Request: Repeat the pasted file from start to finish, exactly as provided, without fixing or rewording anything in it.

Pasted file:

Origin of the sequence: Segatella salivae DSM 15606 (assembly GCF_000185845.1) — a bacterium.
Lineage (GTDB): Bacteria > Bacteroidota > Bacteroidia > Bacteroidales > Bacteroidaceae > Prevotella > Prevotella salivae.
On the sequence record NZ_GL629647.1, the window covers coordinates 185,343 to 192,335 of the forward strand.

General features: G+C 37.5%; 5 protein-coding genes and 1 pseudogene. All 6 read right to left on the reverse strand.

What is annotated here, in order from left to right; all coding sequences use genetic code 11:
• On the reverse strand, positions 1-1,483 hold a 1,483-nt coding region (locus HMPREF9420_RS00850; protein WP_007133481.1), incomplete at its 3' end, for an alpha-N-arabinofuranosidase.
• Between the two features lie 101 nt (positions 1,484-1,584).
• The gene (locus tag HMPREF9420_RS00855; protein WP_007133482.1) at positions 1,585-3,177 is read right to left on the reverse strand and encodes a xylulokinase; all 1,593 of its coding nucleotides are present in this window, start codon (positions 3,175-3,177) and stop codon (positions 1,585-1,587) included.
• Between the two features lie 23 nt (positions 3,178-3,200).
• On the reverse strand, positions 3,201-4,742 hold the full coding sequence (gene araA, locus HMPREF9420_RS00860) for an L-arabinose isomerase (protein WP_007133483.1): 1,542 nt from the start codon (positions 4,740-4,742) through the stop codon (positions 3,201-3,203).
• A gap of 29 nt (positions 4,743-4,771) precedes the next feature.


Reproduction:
Origin of the sequence: Segatella salivae DSM 15606 (assembly GCF_000185845.1) — a bacterium.
Lineage (GTDB): Bacteria > Bacteroidota > Bacteroidia > Bacteroidales > Bacteroidaceae > Prevotella > Prevotella salivae.
On the sequence record NZ_GL629647.1, the window covers coordinates 185,343 to 192,335 of the forward strand.

General features: G+C 37.5%; 5 protein-coding genes and 1 pseudogene. All 6 read right to left on the reverse strand.

What is annotated here, in order from left to right; all coding sequences use genetic code 11:
• On the reverse strand, positions 1-1,483 hold a 1,483-nt coding region (locus HMPREF9420_RS00850; protein WP_007133481.1), incomplete at its 3' end, for an alpha-N-arabinofuranosidase.
• Between the two features lie 101 nt (positions 1,484-1,584).
• The gene (locus tag HMPREF9420_RS00855; protein WP_007133482.1) at positions 1,585-3,177 is read right to left on the reverse strand and encodes a xylulokinase; all 1,593 of its coding nucleotides are present in this window, start codon (positions 3,175-3,177) and stop codon (positions 1,585-1,587) included.
• Between the two features lie 23 nt (positions 3,178-3,200).
• On the reverse strand, positions 3,201-4,742 hold the full coding sequence (gene araA, locus HMPREF9420_RS00860) for an L-arabinose isomerase (protein WP_007133483.1): 1,542 nt from the start codon (positions 4,740-4,742) through the stop codon (positions 3,201-3,203).
• A gap of 29 nt (positions 4,743-4,771) precedes the next feature.